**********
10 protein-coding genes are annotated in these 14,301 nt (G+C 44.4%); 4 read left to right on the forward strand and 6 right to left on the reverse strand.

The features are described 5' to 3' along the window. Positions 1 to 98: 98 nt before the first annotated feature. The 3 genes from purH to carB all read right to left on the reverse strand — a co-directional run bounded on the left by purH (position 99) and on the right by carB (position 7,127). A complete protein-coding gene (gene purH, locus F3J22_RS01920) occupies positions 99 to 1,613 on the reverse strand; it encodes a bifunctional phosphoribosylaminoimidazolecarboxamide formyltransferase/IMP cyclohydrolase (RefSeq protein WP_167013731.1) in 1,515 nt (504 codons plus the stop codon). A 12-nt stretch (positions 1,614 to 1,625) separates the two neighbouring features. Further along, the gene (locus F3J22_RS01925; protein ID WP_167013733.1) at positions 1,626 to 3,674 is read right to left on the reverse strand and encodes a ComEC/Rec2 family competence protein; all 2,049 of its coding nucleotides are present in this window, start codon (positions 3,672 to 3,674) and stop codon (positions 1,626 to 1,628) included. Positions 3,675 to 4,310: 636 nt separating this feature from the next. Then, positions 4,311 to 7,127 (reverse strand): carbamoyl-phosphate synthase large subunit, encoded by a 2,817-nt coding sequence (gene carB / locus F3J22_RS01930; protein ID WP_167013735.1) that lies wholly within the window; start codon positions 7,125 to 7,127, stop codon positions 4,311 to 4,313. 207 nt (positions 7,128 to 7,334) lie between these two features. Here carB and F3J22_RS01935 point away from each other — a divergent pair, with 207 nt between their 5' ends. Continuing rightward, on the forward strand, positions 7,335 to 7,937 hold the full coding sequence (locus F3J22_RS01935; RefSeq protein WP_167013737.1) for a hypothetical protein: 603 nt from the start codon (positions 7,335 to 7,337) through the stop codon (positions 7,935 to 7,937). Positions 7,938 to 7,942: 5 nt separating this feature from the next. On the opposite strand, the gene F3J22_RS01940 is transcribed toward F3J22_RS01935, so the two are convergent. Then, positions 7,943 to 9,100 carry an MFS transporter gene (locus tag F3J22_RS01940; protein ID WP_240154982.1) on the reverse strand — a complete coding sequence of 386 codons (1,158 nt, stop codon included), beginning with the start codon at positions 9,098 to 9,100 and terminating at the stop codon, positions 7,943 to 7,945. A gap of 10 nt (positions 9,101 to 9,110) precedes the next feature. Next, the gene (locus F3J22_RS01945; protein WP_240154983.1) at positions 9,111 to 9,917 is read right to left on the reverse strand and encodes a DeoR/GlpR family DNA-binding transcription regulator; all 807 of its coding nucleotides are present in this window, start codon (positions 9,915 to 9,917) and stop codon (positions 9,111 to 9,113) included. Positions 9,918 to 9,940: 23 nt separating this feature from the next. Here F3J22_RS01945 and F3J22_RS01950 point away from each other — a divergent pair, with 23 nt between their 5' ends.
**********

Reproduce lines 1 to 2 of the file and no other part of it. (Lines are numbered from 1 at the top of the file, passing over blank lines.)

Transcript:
10 protein-coding genes are annotated in these 14,301 nt (G+C 44.4%); 4 read left to right on the forward strand and 6 right to left on the reverse strand.

The features are described 5' to 3' along the window. Positions 1 to 98: 98 nt before the first annotated feature. The 3 genes from purH to carB all read right to left on the reverse strand — a co-directional run bounded on the left by purH (position 99) and on the right by carB (position 7,127). A complete protein-coding gene (gene purH, locus F3J22_RS01920) occupies positions 99 to 1,613 on the reverse strand; it encodes a bifunctional phosphoribosylaminoimidazolecarboxamide formyltransferase/IMP cyclohydrolase (RefSeq protein WP_167013731.1) in 1,515 nt (504 codons plus the stop codon). A 12-nt stretch (positions 1,614 to 1,625) separates the two neighbouring features. Further along, the gene (locus F3J22_RS01925; protein ID WP_167013733.1) at positions 1,626 to 3,674 is read right to left on the reverse strand and encodes a ComEC/Rec2 family competence protein; all 2,049 of its coding nucleotides are present in this window, start codon (positions 3,672 to 3,674) and stop codon (positions 1,626 to 1,628) included. Positions 3,675 to 4,310: 636 nt separating this feature from the next. Then, positions 4,311 to 7,127 (reverse strand): carbamoyl-phosphate synthase large subunit, encoded by a 2,817-nt coding sequence (gene carB / locus F3J22_RS01930; protein ID WP_167013735.1) that lies wholly within the window; start codon positions 7,125 to 7,127, stop codon positions 4,311 to 4,313. 207 nt (positions 7,128 to 7,334) lie between these two features. Here carB and F3J22_RS01935 point away from each other — a divergent pair, with 207 nt between their 5' ends. Continuing rightward, on the forward strand, positions 7,335 to 7,937 hold the full coding sequence (locus F3J22_RS01935; RefSeq protein WP_167013737.1) for a hypothetical protein: 603 nt from the start codon (positions 7,335 to 7,337) through the stop codon (positions 7,935 to 7,937). Positions 7,938 to 7,942: 5 nt separating this feature from the next. On the opposite strand, the gene F3J22_RS01940 is transcribed toward F3J22_RS01935, so the two are convergent. Then, positions 7,943 to 9,100 carry an MFS transporter gene (locus tag F3J22_RS01940; protein ID WP_240154982.1) on the reverse strand — a complete coding sequence of 386 codons (1,158 nt, stop codon included), beginning with the start codon at positions 9,098 to 9,100 and terminating at the stop codon, positions 7,943 to 7,945. A gap of 10 nt (positions 9,101 to 9,110) precedes the next feature. Next, the gene (locus F3J22_RS01945; protein WP_240154983.1) at positions 9,111 to 9,917 is read right to left on the reverse strand and encodes a DeoR/GlpR family DNA-binding transcription regulator; all 807 of its coding nucleotides are present in this window, start codon (positions 9,915 to 9,917) and stop codon (positions 9,111 to 9,113) included. Positions 9,918 to 9,940: 23 nt separating this feature from the next. Here F3J22_RS01945 and F3J22_RS01950 point away from each other — a divergent pair, with 23 nt between their 5' ends.